A plaque remaining from the Big Apple Night Club at West 135th Street and Seventh Avenue in Harlem.

Above, a 1934 plaque from the Big Apple Night Club at West 135th Street and Seventh Avenue in Harlem. Discarded as trash in 2006.

Recent entries:
Entry forthcoming—B.P. (7/21)
Entry forthcoming—B.P. (7/21)
“Is a frozen watermelon still a watermelon or is it now an icemelon?” (7/21)
Entry forthcoming—B.P. (7/21)
“You can be the ripest, juiciest peach in the world & there’s still somebody who hates peaches” (7/21)
More new entries...

A  B  C  D  E  F  G  H  I  J  K  L  M  N  O  P  Q  R  S  T  U  V  W  X  Y  Z


Entry from January 04, 2007
“To get along, go along” (Sam Rayburn)

Sam Rayburn (1882-1961) was a Texas Congressman who was a longtime and effective Speaker of the House. “To get along, go along” (also sometimes phrased “go along to get along") was, some say, his advice to young Congressmen.


Wikipedia: Sam Rayburn
Samuel Taliaferro Rayburn (January 6, 1882 – November 16, 1961) was a Democratic politician from Bonham, Texas. “Mr. Sam”, as he was widely known, served as the Speaker of the United States House of Representatives for 17 years, and is widely regarded as the most effective Speaker of the House in American history.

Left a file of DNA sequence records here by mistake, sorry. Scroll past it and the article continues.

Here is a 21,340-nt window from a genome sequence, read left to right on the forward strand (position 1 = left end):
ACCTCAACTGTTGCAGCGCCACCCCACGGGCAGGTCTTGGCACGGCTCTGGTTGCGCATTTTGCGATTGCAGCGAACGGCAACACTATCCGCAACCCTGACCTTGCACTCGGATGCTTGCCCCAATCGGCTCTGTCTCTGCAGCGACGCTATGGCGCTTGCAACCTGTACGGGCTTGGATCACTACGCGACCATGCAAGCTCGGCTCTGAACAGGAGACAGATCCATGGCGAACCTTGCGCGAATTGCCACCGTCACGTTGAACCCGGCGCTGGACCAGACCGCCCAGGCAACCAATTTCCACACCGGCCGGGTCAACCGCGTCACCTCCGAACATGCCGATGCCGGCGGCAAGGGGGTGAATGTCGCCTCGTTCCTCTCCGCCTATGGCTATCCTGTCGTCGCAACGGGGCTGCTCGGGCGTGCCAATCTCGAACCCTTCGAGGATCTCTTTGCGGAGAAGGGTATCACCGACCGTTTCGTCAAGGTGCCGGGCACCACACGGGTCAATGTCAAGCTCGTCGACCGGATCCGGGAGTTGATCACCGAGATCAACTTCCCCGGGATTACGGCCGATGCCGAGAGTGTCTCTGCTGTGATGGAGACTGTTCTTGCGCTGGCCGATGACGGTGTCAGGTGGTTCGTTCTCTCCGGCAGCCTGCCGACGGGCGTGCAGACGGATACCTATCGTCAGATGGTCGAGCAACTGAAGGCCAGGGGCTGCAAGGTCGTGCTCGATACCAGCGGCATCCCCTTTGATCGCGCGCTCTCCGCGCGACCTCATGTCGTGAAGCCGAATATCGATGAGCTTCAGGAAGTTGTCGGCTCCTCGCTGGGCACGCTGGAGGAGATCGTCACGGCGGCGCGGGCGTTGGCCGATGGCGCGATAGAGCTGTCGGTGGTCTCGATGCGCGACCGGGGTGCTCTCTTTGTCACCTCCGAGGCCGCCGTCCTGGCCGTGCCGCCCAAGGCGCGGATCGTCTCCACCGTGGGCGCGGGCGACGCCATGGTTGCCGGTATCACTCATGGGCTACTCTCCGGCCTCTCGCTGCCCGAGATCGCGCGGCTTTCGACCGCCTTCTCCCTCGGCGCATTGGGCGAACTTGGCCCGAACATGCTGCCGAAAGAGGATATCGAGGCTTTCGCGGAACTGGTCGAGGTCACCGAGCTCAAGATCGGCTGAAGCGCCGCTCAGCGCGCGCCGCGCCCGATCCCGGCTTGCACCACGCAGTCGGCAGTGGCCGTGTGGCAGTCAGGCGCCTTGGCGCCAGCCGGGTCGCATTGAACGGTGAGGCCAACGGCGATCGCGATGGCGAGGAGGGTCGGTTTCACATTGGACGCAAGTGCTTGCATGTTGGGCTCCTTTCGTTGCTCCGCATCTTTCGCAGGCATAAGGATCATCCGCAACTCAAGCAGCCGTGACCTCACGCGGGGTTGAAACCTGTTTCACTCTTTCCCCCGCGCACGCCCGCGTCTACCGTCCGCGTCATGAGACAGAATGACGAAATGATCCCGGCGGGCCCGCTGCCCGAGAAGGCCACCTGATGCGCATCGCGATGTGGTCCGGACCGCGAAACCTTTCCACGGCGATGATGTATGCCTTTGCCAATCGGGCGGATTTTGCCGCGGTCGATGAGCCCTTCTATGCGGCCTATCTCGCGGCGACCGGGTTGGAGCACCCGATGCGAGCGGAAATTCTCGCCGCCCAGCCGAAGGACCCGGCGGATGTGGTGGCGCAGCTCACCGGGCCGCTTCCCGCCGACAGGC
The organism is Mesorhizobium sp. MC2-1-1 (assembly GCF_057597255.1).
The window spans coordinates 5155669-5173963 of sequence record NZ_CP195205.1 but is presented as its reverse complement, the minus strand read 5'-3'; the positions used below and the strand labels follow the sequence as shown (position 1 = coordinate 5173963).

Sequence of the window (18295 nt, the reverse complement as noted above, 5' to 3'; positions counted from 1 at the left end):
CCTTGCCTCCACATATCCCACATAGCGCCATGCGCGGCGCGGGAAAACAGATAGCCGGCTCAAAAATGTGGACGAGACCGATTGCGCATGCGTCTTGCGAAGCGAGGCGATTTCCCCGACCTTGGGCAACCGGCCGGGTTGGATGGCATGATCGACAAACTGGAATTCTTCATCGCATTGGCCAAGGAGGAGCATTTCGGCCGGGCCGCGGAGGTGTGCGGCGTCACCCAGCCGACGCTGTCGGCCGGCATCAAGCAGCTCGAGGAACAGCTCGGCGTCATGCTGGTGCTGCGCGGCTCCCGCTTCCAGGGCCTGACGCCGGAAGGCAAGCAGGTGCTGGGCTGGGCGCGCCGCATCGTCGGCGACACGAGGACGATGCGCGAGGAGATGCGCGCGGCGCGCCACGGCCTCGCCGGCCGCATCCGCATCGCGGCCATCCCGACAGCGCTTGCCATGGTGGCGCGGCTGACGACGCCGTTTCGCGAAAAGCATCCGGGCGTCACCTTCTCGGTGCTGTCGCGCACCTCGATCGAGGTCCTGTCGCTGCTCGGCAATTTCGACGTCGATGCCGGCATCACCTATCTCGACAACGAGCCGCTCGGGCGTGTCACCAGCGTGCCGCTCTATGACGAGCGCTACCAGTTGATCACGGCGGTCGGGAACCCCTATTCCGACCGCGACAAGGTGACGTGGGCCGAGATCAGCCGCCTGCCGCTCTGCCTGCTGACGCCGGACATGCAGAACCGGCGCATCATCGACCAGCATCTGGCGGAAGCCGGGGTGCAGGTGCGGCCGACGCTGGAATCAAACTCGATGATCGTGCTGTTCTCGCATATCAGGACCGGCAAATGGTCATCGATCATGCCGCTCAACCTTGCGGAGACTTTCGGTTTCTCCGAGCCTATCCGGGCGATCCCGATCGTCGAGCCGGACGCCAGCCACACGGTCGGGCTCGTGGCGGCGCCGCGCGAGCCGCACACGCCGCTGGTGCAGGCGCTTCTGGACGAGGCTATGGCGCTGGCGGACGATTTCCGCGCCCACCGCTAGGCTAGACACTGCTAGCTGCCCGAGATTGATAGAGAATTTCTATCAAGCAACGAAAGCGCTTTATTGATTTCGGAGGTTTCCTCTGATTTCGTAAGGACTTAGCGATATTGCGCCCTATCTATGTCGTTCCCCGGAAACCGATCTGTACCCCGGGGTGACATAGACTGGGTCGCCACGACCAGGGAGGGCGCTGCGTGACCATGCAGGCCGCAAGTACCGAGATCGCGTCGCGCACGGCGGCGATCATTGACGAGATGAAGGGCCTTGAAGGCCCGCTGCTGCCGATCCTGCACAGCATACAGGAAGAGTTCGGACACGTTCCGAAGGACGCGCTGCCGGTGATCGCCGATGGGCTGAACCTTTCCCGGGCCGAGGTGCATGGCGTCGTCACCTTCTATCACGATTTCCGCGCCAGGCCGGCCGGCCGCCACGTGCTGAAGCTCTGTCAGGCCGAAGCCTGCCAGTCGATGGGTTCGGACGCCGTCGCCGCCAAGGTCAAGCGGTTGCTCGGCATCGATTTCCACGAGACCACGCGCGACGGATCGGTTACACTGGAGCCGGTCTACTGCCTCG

14 October 1952, Kerrville (TX) Times, pg. 1, col. 4:
Claude Gilmer of Rocksprings, chairman of the Democrats for Eisenhower, last night blasted at Rayburn’s claims of Democratic prosperity.

“It is sickening to see Get-Along, Go-Along Sam Rayburn and his coterie of Trumanites travelling all over Texas gloating over the blood-stained dollars that are now in circulation and calling it prosperity,” Gilmer said at Hillsboro.

11 February 1960, Fresno (CA) Bee, pg. 48?, col. 1:
Mr. Sam still could rule, the New Republic believes, if he passed the threat down the line: “If you want to get along, go along.”

15 August 1961, Long Beach (CA) Independent, pg. B1:
“Let us all be spokesmen for freedom by speaking up. We can win if each of us resolves to never again just ‘go along to get along.’”
(Rep. John H. Rousselot, R-San Gabriel—ed.)

16 November 1961, Burlington (NC) Daily Times-News, pg. 10C, col. 5:
Another of Mr. Rayburn’s precepts to young Congressmen was, “To get along, go along.”

18 April 1963, Galveston (TX) Daily News, pg. 5, col. 3:
“I don’t know why it is so popular to go along to get along all of a sudden—thought that was the philosophy of Washington.”
(Senator Andy Rogers of Childress—ed.)

Posted by Barry Popik
Texas (Lone Star State Dictionary) • (0) Comments • Thursday, January 04, 2007 • Permalink